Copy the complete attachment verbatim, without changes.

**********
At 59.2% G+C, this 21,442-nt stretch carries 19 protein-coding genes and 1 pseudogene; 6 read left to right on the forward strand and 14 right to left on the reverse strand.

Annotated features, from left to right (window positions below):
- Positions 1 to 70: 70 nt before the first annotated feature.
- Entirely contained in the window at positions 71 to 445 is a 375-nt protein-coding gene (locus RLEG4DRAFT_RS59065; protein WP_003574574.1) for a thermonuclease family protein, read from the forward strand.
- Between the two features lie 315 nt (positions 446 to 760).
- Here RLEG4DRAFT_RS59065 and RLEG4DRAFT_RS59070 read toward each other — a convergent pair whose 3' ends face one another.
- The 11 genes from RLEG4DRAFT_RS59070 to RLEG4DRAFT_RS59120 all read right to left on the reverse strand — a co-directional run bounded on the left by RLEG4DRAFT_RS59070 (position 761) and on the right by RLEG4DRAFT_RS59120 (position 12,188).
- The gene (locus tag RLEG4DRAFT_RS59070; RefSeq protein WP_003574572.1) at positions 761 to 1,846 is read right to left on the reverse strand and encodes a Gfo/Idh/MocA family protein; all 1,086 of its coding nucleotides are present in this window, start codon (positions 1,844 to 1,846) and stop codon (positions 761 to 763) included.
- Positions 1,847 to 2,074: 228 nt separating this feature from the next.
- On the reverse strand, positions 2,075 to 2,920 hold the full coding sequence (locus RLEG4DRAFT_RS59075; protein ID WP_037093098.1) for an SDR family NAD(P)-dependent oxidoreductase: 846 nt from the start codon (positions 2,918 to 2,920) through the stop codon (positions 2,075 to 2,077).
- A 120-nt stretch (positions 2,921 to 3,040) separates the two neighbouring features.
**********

At 59.2% G+C, this 21,442-nt stretch carries 19 protein-coding genes and 1 pseudogene; 6 read left to right on the forward strand and 14 right to left on the reverse strand.

Annotated features, from left to right (window positions below):
- Positions 1 to 70: 70 nt before the first annotated feature.
- Entirely contained in the window at positions 71 to 445 is a 375-nt protein-coding gene (locus RLEG4DRAFT_RS59065; protein WP_003574574.1) for a thermonuclease family protein, read from the forward strand.
- Between the two features lie 315 nt (positions 446 to 760).
- Here RLEG4DRAFT_RS59065 and RLEG4DRAFT_RS59070 read toward each other — a convergent pair whose 3' ends face one another.
- The 11 genes from RLEG4DRAFT_RS59070 to RLEG4DRAFT_RS59120 all read right to left on the reverse strand — a co-directional run bounded on the left by RLEG4DRAFT_RS59070 (position 761) and on the right by RLEG4DRAFT_RS59120 (position 12,188).
- The gene (locus tag RLEG4DRAFT_RS59070; RefSeq protein WP_003574572.1) at positions 761 to 1,846 is read right to left on the reverse strand and encodes a Gfo/Idh/MocA family protein; all 1,086 of its coding nucleotides are present in this window, start codon (positions 1,844 to 1,846) and stop codon (positions 761 to 763) included.
- Positions 1,847 to 2,074: 228 nt separating this feature from the next.
- On the reverse strand, positions 2,075 to 2,920 hold the full coding sequence (locus RLEG4DRAFT_RS59075; protein ID WP_037093098.1) for an SDR family NAD(P)-dependent oxidoreductase: 846 nt from the start codon (positions 2,918 to 2,920) through the stop codon (positions 2,075 to 2,077).
- A 120-nt stretch (positions 2,921 to 3,040) separates the two neighbouring features.